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System Director’s Report:

October 2008

There were a number of interesting programs at WLA in Green Bay in the middle of October. Sessions on topics like Google Books, which is changing our long-term thinking about archives and access, were balanced with standing-room-only sessions on more traditional topics such as weeding. And though you may not have been there, this year you do not have to miss these conference programs. In a perfect illustration of the practical uses of tools described in Project Play, you can read about many of these WLA sessions at: Many thanks to those who blogged the conference!

Two reports of interest to libraries were released in October. A new OCLC Report: Sharing, Privacy and Trust in Our Networked World: A Report to the Membership ( is based on a major survey of attitudes and perceptions about sharing, privacy and trust of people in Canada, France, Germany, Japan, the United Kingdom and the United States. It follows Environmental Scan: Pattern Recognition (2003) and Perceptions of Libraries and Information Resources (2005) as the third major report in this series. Some of you may remember that the Emerging Issues Committee of the board gave several talks about the findings of that first report. I have not finished reading the new report, but have read enough to convince me that it is important. It concludes that libraries must become more engaged in social networking, just as their users are: “The rules of the new social web are messy. The rules of the new social library will be equally messy. But mass participation [by users] and a little chaos often create the most exciting venues for collaboration, creativity, community building—and transformation. It is right on mission.”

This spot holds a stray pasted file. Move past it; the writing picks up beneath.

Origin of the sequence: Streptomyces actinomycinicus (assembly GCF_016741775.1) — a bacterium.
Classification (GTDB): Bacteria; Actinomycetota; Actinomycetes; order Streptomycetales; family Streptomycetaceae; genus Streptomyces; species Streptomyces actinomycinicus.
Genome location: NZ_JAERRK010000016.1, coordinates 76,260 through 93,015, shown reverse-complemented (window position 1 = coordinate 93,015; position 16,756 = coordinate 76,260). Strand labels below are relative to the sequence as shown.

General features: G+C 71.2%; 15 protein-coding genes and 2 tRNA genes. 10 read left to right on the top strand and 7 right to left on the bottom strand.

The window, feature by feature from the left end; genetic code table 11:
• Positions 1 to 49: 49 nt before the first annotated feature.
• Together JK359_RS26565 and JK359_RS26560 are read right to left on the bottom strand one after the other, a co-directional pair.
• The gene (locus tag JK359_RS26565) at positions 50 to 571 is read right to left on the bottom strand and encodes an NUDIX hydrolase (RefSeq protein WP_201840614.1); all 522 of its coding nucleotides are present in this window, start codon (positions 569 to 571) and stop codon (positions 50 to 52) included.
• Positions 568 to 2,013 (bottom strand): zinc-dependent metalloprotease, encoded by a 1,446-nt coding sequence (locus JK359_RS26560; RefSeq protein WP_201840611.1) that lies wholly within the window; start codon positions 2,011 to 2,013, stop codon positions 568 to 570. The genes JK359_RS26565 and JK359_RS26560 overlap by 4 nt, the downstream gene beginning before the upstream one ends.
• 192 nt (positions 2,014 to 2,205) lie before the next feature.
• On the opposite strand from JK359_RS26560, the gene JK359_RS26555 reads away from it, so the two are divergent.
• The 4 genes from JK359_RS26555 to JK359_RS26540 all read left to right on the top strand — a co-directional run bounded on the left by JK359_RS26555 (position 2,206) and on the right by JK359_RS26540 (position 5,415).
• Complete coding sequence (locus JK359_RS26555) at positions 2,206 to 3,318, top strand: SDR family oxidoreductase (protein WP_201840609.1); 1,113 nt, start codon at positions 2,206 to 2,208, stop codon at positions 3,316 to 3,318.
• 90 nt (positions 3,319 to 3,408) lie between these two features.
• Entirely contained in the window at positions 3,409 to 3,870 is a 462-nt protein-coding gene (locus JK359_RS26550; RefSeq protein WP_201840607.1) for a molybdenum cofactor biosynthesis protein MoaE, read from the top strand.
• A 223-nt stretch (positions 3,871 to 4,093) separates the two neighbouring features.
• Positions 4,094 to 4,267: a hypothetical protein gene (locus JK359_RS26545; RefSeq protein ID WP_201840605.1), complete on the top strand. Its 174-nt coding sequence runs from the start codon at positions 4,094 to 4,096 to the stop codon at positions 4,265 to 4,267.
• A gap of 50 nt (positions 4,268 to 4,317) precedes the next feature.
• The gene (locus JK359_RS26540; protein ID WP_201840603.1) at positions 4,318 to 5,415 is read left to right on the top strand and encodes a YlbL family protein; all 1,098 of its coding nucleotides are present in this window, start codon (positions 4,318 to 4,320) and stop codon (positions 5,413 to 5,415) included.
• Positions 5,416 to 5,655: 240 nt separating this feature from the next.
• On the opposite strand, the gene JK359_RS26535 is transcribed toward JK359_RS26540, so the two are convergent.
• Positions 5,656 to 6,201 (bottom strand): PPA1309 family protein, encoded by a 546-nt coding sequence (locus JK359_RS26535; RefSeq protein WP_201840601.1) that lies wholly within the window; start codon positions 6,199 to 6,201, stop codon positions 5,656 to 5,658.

The other report, Perceptions of Idaho's Digital Natives on Public Libraries, describes research to help us understand how teens and young adults view libraries. ( SCLS staff and our members have recently been devoting considerable effort to understanding how best to serve this age group. A “Teen Symposium,” held on October 4, allowed participants to “examine teen development, learn about innovative teen programs, discuss what works and what doesn’t work when it comes to planning teen programs and begin working on plans of action for teen services for their libraries.” An SCLS “Brain Snack: Working with Teens and Millennials” offered in September,  helped participants “learn more about the characteristics of this generation, discover what recent teen brain development reveals about their behavior and communication styles and to hear about ways that libraries from across the country are addressing the needs of contemporary teens.” This timely report should be a helpful tool as libraries continue these efforts.

And now I’ve got to rush home for the trick or treaters. See you on the 12th!